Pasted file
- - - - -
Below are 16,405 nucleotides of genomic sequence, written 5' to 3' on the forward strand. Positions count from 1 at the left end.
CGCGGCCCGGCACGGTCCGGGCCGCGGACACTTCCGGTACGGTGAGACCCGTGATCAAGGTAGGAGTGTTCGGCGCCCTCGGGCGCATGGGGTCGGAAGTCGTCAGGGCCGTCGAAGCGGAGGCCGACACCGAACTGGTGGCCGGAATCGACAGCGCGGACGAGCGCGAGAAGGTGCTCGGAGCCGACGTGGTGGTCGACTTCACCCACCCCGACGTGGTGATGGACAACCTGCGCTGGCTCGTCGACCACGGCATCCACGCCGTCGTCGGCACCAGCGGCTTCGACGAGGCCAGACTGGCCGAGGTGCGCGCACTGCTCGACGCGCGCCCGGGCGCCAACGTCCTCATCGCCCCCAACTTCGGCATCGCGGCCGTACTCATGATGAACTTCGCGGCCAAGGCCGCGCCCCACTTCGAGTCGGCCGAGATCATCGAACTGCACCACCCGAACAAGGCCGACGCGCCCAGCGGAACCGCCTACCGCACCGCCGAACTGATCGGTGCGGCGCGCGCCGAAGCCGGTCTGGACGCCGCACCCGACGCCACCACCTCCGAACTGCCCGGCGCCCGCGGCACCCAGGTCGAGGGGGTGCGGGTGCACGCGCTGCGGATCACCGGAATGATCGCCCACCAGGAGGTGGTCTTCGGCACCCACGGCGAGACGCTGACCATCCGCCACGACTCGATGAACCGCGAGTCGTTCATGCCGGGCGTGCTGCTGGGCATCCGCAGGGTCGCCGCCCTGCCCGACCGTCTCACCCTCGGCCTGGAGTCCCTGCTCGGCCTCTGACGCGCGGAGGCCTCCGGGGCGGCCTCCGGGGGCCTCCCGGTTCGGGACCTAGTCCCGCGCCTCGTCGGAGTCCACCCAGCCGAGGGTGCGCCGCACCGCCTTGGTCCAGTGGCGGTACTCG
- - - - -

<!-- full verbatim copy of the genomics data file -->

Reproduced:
Below are 16,405 nucleotides of genomic sequence, written 5' to 3' on the forward strand. Positions count from 1 at the left end.
CGCGGCCCGGCACGGTCCGGGCCGCGGACACTTCCGGTACGGTGAGACCCGTGATCAAGGTAGGAGTGTTCGGCGCCCTCGGGCGCATGGGGTCGGAAGTCGTCAGGGCCGTCGAAGCGGAGGCCGACACCGAACTGGTGGCCGGAATCGACAGCGCGGACGAGCGCGAGAAGGTGCTCGGAGCCGACGTGGTGGTCGACTTCACCCACCCCGACGTGGTGATGGACAACCTGCGCTGGCTCGTCGACCACGGCATCCACGCCGTCGTCGGCACCAGCGGCTTCGACGAGGCCAGACTGGCCGAGGTGCGCGCACTGCTCGACGCGCGCCCGGGCGCCAACGTCCTCATCGCCCCCAACTTCGGCATCGCGGCCGTACTCATGATGAACTTCGCGGCCAAGGCCGCGCCCCACTTCGAGTCGGCCGAGATCATCGAACTGCACCACCCGAACAAGGCCGACGCGCCCAGCGGAACCGCCTACCGCACCGCCGAACTGATCGGTGCGGCGCGCGCCGAAGCCGGTCTGGACGCCGCACCCGACGCCACCACCTCCGAACTGCCCGGCGCCCGCGGCACCCAGGTCGAGGGGGTGCGGGTGCACGCGCTGCGGATCACCGGAATGATCGCCCACCAGGAGGTGGTCTTCGGCACCCACGGCGAGACGCTGACCATCCGCCACGACTCGATGAACCGCGAGTCGTTCATGCCGGGCGTGCTGCTGGGCATCCGCAGGGTCGCCGCCCTGCCCGACCGTCTCACCCTCGGCCTGGAGTCCCTGCTCGGCCTCTGACGCGCGGAGGCCTCCGGGGCGGCCTCCGGGGGCCTCCCGGTTCGGGACCTAGTCCCGCGCCTCGTCGGAGTCCACCCAGCCGAGGGTGCGCCGCACCGCCTTGGTCCAGTGGCGGTACTCG